Drug ID: 1d00000014
Drug Name: Acetaminophen / Paracetamol
Generic Names: Kemol | Febrimol | T -98 Suspension | P -500 | Cofamol | Pacimol XP | Cemol KT | MOL inj | PCM Susp | T -98 (500mg) | P 125 | Parix | P -125 DT (500mg) | Redimol | Paracetamol | Panacet | Paracetamol Kid 125 | Tyfy (300 mg) | Centanil | Oropyrin Susp. | Paracip (650 mg) | P -250 | Ultramol (650 mg) | Temfix (500mg) | Pyritec Susp | Indamol | Activate (125 mg) | Dispirin | Crocin (500mg) | Medomol (650 mg) | Tylenol | Tylophen | Anacin Asprin free | Apra | Feverall | Genapap | Panodil | Efferalgan | Doliprane | Dafalgan | Alvedon | Panadol | Valadol | More
Legal Status: Non Opioid Prescription only drug
Indication for Mother: Category A
Adequate and well-controlled human studies have failed to demonstrate a risk to the fetus in the first trimester of pregnancy (and there is no evidence of risk in later trimesters).
Recommended Dose: The oral dose for adults is 325 to 650 mg every 4 to 6 hours. The maximum daily dose is 4 grams.
Child- the recommended dose is 10 to 15 mg/kg every 4 to 6 hours.
Recommended In: This medication is a non-opiate, analgesic and antipyretic, prescribed for headache, pain (muscle ache, backache) and fever either alone or combined with other medications.
Directions For Use: It comes as a tablet and capsule to take by mouth, with or without food.
Storage: Store tablets and solution at room temperature 15°- 30°C. Keep this medication out of the reach of children.
Dosage Forms: Tablet | Syrup
Side Effects: Nausea, stomach pain, loss of appetite, upper stomach pain, dark urine, clay colored stool, Hepatic damage, allergic reactions, skin rash and kidney impairment.
In Case of Overdose: Mild poisoning may not cause symptoms, and when present, symptoms are usually minor until ? 48 h after ingestion. Symptoms, which occur in 4 stages, include anorexia, nausea, vomiting, and right upper quadrant abdominal pain. Renal failure and pancreatitis may occur, occasionally without liver failure. After > 5 days, hepatotoxicity resolves or progresses to multiple organ failure, which can be fatal.
Stage I (0–24 h)
Anorexia, nausea, vomiting
Stage II (24–72 h)
Right upper quadrant abdominal pain (common)
AST, ALT, and, if poisoning is severe, bilirubin and PT (usually reported as the INR) sometimes elevated
Stage III (72–96 h)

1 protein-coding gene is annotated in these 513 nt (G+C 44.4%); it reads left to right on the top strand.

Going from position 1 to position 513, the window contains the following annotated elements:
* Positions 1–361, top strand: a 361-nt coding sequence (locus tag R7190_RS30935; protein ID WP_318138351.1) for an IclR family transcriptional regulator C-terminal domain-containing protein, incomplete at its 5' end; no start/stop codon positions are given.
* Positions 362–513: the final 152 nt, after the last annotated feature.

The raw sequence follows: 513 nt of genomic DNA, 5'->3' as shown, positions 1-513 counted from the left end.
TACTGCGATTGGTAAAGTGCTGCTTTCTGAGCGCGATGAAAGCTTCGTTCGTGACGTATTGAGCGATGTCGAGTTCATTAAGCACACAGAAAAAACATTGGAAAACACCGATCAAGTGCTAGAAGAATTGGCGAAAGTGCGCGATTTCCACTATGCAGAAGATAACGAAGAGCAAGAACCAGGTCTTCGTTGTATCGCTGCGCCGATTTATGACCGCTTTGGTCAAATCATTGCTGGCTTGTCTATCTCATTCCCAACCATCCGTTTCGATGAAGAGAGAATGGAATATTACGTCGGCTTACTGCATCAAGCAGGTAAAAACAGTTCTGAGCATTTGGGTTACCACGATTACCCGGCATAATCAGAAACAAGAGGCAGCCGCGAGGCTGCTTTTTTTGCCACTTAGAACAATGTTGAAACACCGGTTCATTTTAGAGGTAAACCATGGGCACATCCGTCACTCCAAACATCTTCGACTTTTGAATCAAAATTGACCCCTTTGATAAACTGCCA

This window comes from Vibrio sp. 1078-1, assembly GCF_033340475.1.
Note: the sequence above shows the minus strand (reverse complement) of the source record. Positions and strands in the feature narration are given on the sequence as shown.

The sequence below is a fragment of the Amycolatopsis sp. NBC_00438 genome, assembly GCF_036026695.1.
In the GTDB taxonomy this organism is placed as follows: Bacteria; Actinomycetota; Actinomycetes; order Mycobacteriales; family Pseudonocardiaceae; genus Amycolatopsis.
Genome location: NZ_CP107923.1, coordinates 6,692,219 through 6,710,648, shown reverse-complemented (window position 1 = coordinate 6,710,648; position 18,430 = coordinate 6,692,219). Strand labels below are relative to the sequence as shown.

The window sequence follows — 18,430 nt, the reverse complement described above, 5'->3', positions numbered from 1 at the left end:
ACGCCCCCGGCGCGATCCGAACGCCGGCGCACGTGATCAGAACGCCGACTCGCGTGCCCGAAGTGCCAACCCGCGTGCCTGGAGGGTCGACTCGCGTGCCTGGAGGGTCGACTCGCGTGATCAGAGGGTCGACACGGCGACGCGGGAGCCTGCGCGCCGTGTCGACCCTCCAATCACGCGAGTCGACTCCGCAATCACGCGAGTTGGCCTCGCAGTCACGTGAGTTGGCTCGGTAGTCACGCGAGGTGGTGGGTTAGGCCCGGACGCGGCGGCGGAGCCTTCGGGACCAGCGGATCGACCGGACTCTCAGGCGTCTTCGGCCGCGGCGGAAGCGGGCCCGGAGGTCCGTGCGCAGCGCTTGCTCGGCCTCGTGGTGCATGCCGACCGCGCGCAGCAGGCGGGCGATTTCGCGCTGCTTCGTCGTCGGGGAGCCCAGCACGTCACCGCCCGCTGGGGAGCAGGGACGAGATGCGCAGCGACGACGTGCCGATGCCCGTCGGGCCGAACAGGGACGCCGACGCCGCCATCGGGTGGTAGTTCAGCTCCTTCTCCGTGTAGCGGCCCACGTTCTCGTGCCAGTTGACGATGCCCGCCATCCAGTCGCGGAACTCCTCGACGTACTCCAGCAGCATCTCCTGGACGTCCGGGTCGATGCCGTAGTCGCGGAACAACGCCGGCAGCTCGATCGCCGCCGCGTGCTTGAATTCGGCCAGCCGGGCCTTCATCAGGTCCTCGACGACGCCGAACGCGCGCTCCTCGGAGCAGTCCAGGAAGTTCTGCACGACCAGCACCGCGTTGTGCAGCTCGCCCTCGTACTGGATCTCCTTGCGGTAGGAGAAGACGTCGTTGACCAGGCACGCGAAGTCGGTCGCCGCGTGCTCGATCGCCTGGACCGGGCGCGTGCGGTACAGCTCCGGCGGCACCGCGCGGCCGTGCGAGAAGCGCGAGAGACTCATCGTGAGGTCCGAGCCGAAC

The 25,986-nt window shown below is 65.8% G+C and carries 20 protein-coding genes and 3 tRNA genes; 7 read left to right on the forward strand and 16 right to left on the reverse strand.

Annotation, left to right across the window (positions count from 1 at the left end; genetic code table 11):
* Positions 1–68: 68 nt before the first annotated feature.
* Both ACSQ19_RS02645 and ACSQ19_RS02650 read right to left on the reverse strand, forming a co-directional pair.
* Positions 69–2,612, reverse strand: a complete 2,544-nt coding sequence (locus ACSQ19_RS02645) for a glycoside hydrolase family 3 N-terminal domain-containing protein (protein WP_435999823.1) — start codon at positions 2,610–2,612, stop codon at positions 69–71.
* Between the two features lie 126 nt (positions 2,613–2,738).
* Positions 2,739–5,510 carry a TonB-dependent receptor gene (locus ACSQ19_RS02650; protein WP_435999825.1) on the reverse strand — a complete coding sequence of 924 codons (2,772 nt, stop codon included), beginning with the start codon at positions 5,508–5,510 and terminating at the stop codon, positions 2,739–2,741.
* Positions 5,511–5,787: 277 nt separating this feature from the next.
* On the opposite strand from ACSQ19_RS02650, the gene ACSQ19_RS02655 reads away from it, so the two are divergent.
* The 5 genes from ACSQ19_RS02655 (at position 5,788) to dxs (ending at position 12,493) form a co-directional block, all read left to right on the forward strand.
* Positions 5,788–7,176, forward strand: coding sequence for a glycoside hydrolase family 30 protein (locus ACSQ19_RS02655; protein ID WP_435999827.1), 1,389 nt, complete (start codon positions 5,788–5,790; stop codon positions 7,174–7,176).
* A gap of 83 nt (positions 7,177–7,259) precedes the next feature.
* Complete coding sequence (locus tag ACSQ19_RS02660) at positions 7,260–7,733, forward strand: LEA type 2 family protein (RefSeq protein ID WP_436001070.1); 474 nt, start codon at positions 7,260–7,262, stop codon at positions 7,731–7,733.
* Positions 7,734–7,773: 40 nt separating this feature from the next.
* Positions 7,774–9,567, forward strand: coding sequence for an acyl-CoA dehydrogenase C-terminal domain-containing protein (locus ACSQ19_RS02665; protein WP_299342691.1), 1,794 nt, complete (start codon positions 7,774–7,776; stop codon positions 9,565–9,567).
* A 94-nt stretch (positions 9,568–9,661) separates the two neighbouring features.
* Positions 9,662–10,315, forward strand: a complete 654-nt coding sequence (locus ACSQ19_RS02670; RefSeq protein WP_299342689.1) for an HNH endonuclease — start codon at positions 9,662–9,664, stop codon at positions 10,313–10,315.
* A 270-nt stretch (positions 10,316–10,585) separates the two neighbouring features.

Vomiting and symptoms of liver failure
Peaking of AST, ALT, bilirubin, and INR
Sometimes renal failure and pancreatitis
Stage IV (> 5 days)
Resolution of hepatotoxicity or progression to multiple organ failure (sometimes fatal)
Activated charcoal may be given if acetaminophen is likely to still remain in the GI tract.
N-Acetylcysteine is an antidote for acetaminophen poisoning. This drug is a glutathione precursor that decreases acetaminophen toxicity by increasing hepatic glutathione stores and possibly via other mechanisms. It helps prevent hepatic toxicity by inactivating the toxic acetaminophen metabolite NAPQI before it can injure liver cells. However, it does not reverse damage to liver cells that has already occurred.
Avoid If: Caution should be exercised in patients with history of alcohol dependency, kidney or liver impairment, G6PD deficiency, elderly, children, during pregnancy and breastfeeding.
It may cause liver damage; avoid long-term use of this medication.
Avoid excess dosage.
Do not crush or chew extended-release tablets, because it can release the entire drug at once, increasing the risk of side effects.
Also, do not split the tablets unless they have a score line. Swallow the whole or split tablet without crushing or chewing.
Drug Interaction: Alcohol
The package label for adult TYLENOL® acetaminophen products contains an alcohol warning that states, "If you consume 3 or more alcoholic drinks every day, ask your doctor whether you should take acetaminophen or other pain relievers/fever reducers. Acetaminophen may cause liver damage."
Chronic heavy alcohol abusers may be at increased risk of liver toxicity from excessive acetaminophen use, although reports of this event are rare. Healthcare professionals should alert their patients who regularly consume large amounts of alcohol not to exceed recommended doses of acetaminophen.
Some reports have suggested that patients taking long-term anticonvulsants, who overdose on acetaminophen, may be at increased risk of hepatotoxicity because of accelerated metabolism of acetaminophen.
At usual oral therapeutic doses of acetaminophen and carbamazepine, no special dosage adjustment is generally required. Carbamazepine is primarily metabolized by CYP3A4, whereas acetaminophen is metabolized primarily via CYP2E1.141 It is not known whether there is increased risk from an acetaminophen overdose in patients on chronic carbamazepine therapy.
Professional literature from the manufacturer of diflunisal cautions that concomitant administration with acetaminophen produces an approximate 50% increase in plasma levels of acetaminophen in normal volunteers.
Some reports suggest that patients on chronic isoniazid therapy may be at risk for developing hepatotoxicity from an acetaminophen overdose at doses that would not have been expected to produce toxicity. Since patients on isoniazid therapy may develop hepatic effects from isoniazid alone, data from individual case reports are unclear as to whether chronic administration of isoniazid may increase the risk of acetaminophen toxicity.
There have been several reports that suggest that acetaminophen may produce hypoprothrombinemia (elevated international normalized ratio [INR] or prothrombin time) when administered with coumarin derivatives. In the period immediately following discharge from the hospital or whenever other medications are initiated, discontinued, or taken regularly, it is important to monitor patient response to anticoagulation therapy with additional prothrombin time or INR determinations.